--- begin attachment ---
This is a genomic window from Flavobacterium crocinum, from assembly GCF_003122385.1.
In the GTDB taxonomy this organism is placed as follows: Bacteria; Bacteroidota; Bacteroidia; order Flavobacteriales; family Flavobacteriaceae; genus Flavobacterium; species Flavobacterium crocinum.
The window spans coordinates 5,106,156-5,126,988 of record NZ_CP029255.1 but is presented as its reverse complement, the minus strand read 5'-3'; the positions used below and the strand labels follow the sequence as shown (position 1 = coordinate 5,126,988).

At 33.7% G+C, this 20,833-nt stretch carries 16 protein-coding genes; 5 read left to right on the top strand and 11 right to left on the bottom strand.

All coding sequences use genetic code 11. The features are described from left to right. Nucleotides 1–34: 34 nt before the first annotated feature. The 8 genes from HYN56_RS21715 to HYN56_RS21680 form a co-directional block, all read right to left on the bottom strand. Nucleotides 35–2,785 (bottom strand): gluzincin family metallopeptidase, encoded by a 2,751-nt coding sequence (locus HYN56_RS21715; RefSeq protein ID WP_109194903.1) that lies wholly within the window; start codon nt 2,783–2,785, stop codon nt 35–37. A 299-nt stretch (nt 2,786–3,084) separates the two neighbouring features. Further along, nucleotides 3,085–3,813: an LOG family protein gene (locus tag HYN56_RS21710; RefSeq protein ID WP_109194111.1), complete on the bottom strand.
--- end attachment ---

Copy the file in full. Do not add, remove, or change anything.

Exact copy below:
This is a genomic window from Flavobacterium crocinum, from assembly GCF_003122385.1.
In the GTDB taxonomy this organism is placed as follows: Bacteria; Bacteroidota; Bacteroidia; order Flavobacteriales; family Flavobacteriaceae; genus Flavobacterium; species Flavobacterium crocinum.
The window spans coordinates 5,106,156-5,126,988 of record NZ_CP029255.1 but is presented as its reverse complement, the minus strand read 5'-3'; the positions used below and the strand labels follow the sequence as shown (position 1 = coordinate 5,126,988).

At 33.7% G+C, this 20,833-nt stretch carries 16 protein-coding genes; 5 read left to right on the top strand and 11 right to left on the bottom strand.

All coding sequences use genetic code 11. The features are described from left to right. Nucleotides 1–34: 34 nt before the first annotated feature. The 8 genes from HYN56_RS21715 to HYN56_RS21680 form a co-directional block, all read right to left on the bottom strand. Nucleotides 35–2,785 (bottom strand): gluzincin family metallopeptidase, encoded by a 2,751-nt coding sequence (locus HYN56_RS21715; RefSeq protein ID WP_109194903.1) that lies wholly within the window; start codon nt 2,783–2,785, stop codon nt 35–37. A 299-nt stretch (nt 2,786–3,084) separates the two neighbouring features. Further along, nucleotides 3,085–3,813: an LOG family protein gene (locus tag HYN56_RS21710; RefSeq protein ID WP_109194111.1), complete on the bottom strand.